TO THE HEART OF THE MATTER
Making the ordinary "extraordinary" has for more than twenty years underlined the motivation and passion in Chris Charteris' work. "To the Heart of the Matter", showcases the depth and intensity behind Chris Charteris' sculpting career.
The Heart symbol is a new motif for Charteris, seen in this exhibition for the first time. It explores the essence of the heart as a deeply felt metaphor. As a symbol it has become overloaded with meaning and significance to the point where it would seem empty and cliche; "and this was a challenge to work with" says Charteris. He comments:
"The hardest part is the space before an idea"
"I wanted to revert our attention back to the original connotations of the heart symbol."
"My symbols and motifs are often rooted in Pacific heritage - they relate to cultural forms and designs. They also relate to my family and a sense of belonging and spirituality."
"Despite all efforts it is hard to transcend your own culture but there are many concepts and symbols that have universal meaning. My work relates back to the Oceanic by finding forms that are universal; I bridge all the cultures together. "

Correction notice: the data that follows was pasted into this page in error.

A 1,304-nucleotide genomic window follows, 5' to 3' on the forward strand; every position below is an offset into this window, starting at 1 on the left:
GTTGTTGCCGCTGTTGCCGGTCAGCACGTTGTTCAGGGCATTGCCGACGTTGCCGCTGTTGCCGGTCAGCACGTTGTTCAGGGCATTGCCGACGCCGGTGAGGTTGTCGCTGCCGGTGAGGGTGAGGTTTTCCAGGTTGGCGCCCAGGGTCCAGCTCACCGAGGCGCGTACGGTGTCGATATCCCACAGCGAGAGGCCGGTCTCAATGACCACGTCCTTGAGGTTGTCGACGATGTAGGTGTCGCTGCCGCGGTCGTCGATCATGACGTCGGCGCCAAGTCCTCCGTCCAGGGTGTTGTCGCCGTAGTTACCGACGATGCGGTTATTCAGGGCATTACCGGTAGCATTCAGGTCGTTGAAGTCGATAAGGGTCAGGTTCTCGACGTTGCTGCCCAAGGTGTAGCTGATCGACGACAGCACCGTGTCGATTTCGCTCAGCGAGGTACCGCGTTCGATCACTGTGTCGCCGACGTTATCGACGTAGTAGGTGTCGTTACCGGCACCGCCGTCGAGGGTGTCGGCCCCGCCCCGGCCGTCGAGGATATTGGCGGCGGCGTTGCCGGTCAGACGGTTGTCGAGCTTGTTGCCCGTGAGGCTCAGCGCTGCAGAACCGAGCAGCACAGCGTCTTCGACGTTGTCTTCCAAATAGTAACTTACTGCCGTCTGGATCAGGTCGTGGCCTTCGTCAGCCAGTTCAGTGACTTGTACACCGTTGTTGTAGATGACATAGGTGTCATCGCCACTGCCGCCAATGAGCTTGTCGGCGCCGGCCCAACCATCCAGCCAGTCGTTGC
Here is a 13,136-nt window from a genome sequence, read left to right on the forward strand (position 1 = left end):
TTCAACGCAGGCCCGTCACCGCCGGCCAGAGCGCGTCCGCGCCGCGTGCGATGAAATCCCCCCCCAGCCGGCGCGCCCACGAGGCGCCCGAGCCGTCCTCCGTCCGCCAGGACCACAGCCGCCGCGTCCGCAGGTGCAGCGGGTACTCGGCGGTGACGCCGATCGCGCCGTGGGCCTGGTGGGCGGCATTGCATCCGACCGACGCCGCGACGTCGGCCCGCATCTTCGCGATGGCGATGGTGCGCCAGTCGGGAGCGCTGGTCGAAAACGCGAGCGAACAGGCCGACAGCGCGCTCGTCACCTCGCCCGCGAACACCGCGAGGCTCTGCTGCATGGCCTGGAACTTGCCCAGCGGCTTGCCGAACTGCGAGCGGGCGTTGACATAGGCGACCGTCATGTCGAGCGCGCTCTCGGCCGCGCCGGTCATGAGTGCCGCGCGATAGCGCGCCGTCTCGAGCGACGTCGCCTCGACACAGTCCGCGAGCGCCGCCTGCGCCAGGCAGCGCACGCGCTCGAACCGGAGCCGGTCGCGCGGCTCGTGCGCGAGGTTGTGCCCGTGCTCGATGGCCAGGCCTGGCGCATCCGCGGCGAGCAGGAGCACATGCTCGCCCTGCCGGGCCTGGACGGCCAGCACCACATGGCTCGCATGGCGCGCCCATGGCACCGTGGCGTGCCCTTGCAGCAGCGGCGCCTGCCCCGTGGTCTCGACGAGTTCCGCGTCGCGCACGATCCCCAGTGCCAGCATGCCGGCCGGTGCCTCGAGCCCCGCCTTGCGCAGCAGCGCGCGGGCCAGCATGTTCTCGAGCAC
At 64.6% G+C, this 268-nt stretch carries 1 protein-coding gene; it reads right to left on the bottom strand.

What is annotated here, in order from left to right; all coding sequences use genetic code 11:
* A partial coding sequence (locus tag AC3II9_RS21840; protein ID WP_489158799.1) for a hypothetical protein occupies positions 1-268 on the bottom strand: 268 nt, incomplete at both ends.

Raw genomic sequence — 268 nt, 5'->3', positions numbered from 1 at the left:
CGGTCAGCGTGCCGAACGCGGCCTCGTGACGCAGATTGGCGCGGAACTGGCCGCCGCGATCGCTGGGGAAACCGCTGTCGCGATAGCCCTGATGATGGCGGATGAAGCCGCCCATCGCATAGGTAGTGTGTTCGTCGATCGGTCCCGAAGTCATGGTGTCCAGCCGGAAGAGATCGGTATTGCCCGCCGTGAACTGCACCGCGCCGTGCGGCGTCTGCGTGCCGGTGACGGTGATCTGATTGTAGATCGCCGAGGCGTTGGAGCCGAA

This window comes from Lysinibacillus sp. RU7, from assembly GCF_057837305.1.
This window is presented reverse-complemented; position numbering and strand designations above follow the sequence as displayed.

Charteris' cultural background and personal philosophy are apparent in his work. Referencing the maori notion of taonga, he believes that everything is a living thing, that even inanimate objects possess a life essence;
"Rocks are not dead - their spirituality and energy are eternal."
The life of an object is continuous; it is impacted and influenced by the way in which it interacts with people.
"To the heart of the Matter" consists of a variety of sculptural objects including contemporary light boxes, large-scale adornments and traditional carving.
Chris Charteris' work is sought by collectors all over the world and his "Navigator Necklace" has recently been acquired by the British museum and is currently on show in London.
His works are in tune with nature; melting into the environment whilst dwelling upon some of the most beautiful and intimate details that we may often overlook.
Featured in the Herald Review, by T J Macnamara